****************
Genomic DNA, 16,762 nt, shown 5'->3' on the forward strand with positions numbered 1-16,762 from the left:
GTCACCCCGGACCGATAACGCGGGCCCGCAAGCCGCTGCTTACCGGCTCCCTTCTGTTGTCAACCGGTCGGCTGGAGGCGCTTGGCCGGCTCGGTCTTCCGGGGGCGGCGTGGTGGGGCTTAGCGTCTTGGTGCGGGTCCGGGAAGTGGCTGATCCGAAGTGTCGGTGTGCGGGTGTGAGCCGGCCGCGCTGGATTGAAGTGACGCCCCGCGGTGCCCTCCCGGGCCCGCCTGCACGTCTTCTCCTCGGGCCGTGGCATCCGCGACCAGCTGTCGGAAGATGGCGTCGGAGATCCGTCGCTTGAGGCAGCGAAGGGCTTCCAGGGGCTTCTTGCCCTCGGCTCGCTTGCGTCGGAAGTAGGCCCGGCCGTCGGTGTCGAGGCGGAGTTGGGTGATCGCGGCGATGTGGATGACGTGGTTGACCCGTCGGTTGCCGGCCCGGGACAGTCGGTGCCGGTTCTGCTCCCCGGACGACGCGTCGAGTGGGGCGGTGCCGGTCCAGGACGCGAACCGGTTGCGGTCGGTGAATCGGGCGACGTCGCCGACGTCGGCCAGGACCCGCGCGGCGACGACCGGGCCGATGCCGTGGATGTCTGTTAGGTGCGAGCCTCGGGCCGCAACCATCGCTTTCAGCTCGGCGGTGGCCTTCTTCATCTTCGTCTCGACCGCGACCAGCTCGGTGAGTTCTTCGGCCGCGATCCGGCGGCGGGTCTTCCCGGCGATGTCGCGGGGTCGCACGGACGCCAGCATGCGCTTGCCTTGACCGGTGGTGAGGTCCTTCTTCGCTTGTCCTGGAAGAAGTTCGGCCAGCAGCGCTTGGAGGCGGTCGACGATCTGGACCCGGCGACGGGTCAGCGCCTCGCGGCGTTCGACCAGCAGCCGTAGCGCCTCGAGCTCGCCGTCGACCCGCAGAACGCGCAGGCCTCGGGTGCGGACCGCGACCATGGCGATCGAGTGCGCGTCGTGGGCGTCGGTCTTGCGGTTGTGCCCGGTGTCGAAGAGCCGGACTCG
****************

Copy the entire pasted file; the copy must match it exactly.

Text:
Genomic DNA, 16,762 nt, shown 5'->3' on the forward strand with positions numbered 1-16,762 from the left:
GTCACCCCGGACCGATAACGCGGGCCCGCAAGCCGCTGCTTACCGGCTCCCTTCTGTTGTCAACCGGTCGGCTGGAGGCGCTTGGCCGGCTCGGTCTTCCGGGGGCGGCGTGGTGGGGCTTAGCGTCTTGGTGCGGGTCCGGGAAGTGGCTGATCCGAAGTGTCGGTGTGCGGGTGTGAGCCGGCCGCGCTGGATTGAAGTGACGCCCCGCGGTGCCCTCCCGGGCCCGCCTGCACGTCTTCTCCTCGGGCCGTGGCATCCGCGACCAGCTGTCGGAAGATGGCGTCGGAGATCCGTCGCTTGAGGCAGCGAAGGGCTTCCAGGGGCTTCTTGCCCTCGGCTCGCTTGCGTCGGAAGTAGGCCCGGCCGTCGGTGTCGAGGCGGAGTTGGGTGATCGCGGCGATGTGGATGACGTGGTTGACCCGTCGGTTGCCGGCCCGGGACAGTCGGTGCCGGTTCTGCTCCCCGGACGACGCGTCGAGTGGGGCGGTGCCGGTCCAGGACGCGAACCGGTTGCGGTCGGTGAATCGGGCGACGTCGCCGACGTCGGCCAGGACCCGCGCGGCGACGACCGGGCCGATGCCGTGGATGTCTGTTAGGTGCGAGCCTCGGGCCGCAACCATCGCTTTCAGCTCGGCGGTGGCCTTCTTCATCTTCGTCTCGACCGCGACCAGCTCGGTGAGTTCTTCGGCCGCGATCCGGCGGCGGGTCTTCCCGGCGATGTCGCGGGGTCGCACGGACGCCAGCATGCGCTTGCCTTGACCGGTGGTGAGGTCCTTCTTCGCTTGTCCTGGAAGAAGTTCGGCCAGCAGCGCTTGGAGGCGGTCGACGATCTGGACCCGGCGACGGGTCAGCGCCTCGCGGCGTTCGACCAGCAGCCGTAGCGCCTCGAGCTCGCCGTCGACCCGCAGAACGCGCAGGCCTCGGGTGCGGACCGCGACCATGGCGATCGAGTGCGCGTCGTGGGCGTCGGTCTTGCGGTTGTGCCCGGTGTCGAAGAGCCGGACTCG